This looks like a very interesting new book. Sean Blanda sets up an interview with author Paul Tough:
From 1962 to 1967 researchers selected students with low-income and low-I.Q. parents at the Perry Preschool in Ypsilanti, Michigan and divided them into two groups. One group received a special high-quality education, while the control group used the school’s normal curriculum.
The students that received the high-quality education showed short-term gains in I.Q. but by the third grade, they were again even with the control group. The experiment was seen as failure – until the researchers followed back up with the students later in their lives. The students that received the high-quality education were more likely to graduate high school, more likely to be employed at age 27, and more likely have a salary over $40,000 at age 40. If the gains in I.Q. didn’t stick, then what happened to make the students more successful?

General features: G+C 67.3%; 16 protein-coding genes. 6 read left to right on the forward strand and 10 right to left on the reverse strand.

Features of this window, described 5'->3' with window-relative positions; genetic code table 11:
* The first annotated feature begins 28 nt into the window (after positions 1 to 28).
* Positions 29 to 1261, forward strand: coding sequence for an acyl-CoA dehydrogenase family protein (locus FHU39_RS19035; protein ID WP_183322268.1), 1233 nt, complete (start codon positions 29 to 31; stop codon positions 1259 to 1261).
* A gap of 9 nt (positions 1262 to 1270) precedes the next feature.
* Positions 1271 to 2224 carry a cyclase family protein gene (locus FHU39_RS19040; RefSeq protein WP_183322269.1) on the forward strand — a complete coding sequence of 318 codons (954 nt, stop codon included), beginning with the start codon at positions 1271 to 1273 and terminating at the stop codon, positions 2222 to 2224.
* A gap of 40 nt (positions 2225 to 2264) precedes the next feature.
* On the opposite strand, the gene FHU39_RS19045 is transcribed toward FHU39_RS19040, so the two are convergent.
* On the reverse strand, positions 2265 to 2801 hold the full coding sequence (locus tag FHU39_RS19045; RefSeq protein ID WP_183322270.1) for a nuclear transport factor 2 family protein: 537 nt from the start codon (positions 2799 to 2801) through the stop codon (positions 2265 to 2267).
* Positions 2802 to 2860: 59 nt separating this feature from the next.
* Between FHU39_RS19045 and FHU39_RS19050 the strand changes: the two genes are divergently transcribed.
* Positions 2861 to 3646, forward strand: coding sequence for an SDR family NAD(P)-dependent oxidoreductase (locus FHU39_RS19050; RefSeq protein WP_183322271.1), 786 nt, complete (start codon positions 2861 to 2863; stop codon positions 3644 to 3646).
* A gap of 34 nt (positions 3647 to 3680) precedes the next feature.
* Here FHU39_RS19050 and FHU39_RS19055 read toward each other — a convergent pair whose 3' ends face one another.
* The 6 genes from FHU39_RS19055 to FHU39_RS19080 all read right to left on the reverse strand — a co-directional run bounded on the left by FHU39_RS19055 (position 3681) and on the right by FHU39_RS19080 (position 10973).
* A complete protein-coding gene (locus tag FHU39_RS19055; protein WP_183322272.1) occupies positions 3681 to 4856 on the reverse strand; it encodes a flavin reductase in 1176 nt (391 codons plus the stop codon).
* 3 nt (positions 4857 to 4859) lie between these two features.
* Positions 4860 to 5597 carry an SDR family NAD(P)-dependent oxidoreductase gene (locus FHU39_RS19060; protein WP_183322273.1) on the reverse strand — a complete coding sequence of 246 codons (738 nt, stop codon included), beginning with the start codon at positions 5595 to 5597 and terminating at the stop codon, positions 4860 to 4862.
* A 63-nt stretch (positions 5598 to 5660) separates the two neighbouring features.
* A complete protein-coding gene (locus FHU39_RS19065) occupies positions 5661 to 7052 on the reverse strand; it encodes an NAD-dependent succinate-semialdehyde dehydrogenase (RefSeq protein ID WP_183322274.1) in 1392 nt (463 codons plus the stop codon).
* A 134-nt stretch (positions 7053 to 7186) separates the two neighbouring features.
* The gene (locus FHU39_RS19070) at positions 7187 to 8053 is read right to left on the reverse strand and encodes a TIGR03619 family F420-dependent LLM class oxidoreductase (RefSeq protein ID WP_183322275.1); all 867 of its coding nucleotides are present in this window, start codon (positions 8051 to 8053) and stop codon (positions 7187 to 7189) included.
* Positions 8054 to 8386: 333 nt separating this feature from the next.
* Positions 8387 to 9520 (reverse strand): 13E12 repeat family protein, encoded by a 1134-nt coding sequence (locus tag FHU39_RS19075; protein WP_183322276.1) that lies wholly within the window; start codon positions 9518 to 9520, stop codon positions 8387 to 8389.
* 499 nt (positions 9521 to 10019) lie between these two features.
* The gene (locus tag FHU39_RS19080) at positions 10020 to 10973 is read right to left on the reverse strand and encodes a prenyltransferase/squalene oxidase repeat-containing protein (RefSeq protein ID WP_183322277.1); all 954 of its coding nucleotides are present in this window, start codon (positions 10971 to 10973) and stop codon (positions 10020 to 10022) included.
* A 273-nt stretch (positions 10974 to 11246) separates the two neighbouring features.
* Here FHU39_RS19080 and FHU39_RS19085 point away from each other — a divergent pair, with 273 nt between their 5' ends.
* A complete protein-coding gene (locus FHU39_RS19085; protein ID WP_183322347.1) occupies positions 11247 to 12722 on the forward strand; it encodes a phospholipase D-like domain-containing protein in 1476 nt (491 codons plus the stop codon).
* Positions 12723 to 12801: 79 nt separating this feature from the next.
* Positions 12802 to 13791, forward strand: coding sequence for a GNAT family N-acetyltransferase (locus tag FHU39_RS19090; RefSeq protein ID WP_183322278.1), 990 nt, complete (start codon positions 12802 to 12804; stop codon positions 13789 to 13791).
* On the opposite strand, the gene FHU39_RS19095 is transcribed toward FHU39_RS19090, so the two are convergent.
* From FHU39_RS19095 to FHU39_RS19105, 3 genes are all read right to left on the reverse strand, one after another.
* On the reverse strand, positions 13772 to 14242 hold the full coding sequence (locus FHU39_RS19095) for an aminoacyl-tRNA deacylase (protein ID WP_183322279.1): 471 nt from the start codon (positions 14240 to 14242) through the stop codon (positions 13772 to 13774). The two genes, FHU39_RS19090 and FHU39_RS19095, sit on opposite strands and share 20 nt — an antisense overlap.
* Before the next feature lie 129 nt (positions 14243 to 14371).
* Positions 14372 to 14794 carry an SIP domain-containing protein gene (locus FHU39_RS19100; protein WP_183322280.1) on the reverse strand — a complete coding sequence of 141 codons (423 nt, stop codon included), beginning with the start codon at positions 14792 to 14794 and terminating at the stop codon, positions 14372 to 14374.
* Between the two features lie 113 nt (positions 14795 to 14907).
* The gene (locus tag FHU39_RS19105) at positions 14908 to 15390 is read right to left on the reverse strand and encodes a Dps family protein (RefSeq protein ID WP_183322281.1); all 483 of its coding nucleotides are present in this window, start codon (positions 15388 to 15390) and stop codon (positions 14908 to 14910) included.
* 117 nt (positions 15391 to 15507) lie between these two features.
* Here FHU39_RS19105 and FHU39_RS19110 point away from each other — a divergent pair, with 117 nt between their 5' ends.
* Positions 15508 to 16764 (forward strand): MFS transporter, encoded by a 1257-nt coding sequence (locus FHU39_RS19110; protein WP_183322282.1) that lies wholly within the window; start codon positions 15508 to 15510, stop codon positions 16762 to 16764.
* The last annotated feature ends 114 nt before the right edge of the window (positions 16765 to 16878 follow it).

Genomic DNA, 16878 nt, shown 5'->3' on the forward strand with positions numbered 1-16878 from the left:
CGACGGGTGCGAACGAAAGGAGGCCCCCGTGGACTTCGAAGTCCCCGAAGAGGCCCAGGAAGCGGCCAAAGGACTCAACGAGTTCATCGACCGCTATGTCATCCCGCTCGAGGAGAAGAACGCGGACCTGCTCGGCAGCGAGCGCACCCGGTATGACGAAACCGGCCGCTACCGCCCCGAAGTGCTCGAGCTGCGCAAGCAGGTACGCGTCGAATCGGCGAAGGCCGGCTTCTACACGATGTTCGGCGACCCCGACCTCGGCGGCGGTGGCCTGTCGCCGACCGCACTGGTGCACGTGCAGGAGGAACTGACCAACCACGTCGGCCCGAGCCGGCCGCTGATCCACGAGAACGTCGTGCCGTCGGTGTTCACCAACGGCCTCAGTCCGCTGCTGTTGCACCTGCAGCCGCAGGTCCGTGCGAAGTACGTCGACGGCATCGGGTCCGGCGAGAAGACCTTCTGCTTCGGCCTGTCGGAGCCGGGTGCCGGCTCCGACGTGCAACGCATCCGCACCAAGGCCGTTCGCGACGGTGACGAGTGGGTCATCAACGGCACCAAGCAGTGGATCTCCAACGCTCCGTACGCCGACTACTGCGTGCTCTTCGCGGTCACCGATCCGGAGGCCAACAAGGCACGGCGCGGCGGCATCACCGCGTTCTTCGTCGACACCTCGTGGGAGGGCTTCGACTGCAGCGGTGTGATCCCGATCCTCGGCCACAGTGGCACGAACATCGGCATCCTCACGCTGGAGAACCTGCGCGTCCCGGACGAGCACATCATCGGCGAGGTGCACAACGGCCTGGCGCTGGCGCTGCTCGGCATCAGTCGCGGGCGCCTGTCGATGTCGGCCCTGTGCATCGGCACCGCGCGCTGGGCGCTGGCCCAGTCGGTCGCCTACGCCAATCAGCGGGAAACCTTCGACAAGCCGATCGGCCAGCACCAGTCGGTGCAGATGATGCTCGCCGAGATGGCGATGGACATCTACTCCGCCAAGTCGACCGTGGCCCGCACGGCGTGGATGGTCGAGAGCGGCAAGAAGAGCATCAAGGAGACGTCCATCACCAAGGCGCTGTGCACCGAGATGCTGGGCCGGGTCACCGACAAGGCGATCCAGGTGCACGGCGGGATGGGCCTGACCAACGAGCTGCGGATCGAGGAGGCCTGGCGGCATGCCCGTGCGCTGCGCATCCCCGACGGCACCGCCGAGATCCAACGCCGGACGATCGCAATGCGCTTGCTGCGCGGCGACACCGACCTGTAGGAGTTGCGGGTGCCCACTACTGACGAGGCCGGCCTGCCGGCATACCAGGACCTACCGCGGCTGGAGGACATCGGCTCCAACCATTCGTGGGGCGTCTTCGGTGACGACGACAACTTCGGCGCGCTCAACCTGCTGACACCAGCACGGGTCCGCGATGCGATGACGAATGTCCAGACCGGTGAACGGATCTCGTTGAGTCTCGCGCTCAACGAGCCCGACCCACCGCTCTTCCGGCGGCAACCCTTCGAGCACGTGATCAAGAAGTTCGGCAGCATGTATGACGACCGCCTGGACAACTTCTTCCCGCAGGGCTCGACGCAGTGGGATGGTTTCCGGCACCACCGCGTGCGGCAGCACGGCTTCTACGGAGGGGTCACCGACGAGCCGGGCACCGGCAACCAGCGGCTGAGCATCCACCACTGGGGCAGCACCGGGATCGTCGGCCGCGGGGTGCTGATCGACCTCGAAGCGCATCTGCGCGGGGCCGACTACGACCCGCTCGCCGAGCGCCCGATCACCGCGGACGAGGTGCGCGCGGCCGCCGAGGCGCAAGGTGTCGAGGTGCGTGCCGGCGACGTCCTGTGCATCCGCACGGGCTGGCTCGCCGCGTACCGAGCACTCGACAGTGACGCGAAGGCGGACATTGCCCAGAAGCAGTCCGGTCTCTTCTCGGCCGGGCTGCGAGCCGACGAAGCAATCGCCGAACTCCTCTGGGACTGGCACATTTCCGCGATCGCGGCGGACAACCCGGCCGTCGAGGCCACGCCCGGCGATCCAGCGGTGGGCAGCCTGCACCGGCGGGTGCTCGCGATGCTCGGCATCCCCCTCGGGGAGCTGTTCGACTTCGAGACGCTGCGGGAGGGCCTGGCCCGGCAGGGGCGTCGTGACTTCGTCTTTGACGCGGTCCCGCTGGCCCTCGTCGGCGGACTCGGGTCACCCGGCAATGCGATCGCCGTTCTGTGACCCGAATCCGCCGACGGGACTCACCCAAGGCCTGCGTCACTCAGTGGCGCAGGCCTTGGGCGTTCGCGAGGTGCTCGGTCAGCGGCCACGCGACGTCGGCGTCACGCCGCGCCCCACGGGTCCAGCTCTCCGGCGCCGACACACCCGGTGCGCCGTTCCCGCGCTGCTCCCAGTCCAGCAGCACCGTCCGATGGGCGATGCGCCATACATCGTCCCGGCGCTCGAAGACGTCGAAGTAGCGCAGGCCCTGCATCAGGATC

The path to success that has been preached for decades, get good grades, ace the S.A.T., and then get into a good college, is being turned on its head. In his book How Children Succeed, Paul Tough leans on a new generation of educators and researchers to argue that our success as adults is better measured by certain character traits than by our G.P.A. as children. While the gains made by the Perry students in I.Q. eventually petered out, as a side effect they picked up characteristics like determination and motivation that led to their success later in life.
HT: Matt Perman